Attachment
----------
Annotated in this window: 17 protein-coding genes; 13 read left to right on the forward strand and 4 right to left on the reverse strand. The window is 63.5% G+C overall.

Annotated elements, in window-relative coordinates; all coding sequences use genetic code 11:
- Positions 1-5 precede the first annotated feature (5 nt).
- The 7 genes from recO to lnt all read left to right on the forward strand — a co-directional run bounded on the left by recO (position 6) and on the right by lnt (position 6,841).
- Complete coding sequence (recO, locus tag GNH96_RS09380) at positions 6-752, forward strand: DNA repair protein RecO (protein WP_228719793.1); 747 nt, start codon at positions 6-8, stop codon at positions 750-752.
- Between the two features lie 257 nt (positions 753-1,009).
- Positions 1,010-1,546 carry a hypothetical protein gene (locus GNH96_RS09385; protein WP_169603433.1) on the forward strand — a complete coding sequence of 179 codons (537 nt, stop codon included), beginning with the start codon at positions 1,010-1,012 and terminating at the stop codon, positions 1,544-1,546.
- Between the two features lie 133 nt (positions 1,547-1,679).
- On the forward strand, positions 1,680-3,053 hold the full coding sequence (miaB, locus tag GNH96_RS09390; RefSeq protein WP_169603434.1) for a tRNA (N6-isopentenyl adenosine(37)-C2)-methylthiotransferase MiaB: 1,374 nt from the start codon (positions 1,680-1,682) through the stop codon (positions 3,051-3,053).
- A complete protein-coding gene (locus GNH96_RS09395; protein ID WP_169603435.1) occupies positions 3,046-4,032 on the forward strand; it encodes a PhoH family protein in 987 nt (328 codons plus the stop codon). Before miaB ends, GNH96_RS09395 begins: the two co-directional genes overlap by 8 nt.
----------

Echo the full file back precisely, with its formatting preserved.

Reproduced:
Annotated in this window: 17 protein-coding genes; 13 read left to right on the forward strand and 4 right to left on the reverse strand. The window is 63.5% G+C overall.

Annotated elements, in window-relative coordinates; all coding sequences use genetic code 11:
- Positions 1-5 precede the first annotated feature (5 nt).
- The 7 genes from recO to lnt all read left to right on the forward strand — a co-directional run bounded on the left by recO (position 6) and on the right by lnt (position 6,841).
- Complete coding sequence (recO, locus tag GNH96_RS09380) at positions 6-752, forward strand: DNA repair protein RecO (protein WP_228719793.1); 747 nt, start codon at positions 6-8, stop codon at positions 750-752.
- Between the two features lie 257 nt (positions 753-1,009).
- Positions 1,010-1,546 carry a hypothetical protein gene (locus GNH96_RS09385; protein WP_169603433.1) on the forward strand — a complete coding sequence of 179 codons (537 nt, stop codon included), beginning with the start codon at positions 1,010-1,012 and terminating at the stop codon, positions 1,544-1,546.
- Between the two features lie 133 nt (positions 1,547-1,679).
- On the forward strand, positions 1,680-3,053 hold the full coding sequence (miaB, locus tag GNH96_RS09390; RefSeq protein WP_169603434.1) for a tRNA (N6-isopentenyl adenosine(37)-C2)-methylthiotransferase MiaB: 1,374 nt from the start codon (positions 1,680-1,682) through the stop codon (positions 3,051-3,053).
- A complete protein-coding gene (locus GNH96_RS09395; protein ID WP_169603435.1) occupies positions 3,046-4,032 on the forward strand; it encodes a PhoH family protein in 987 nt (328 codons plus the stop codon). Before miaB ends, GNH96_RS09395 begins: the two co-directional genes overlap by 8 nt.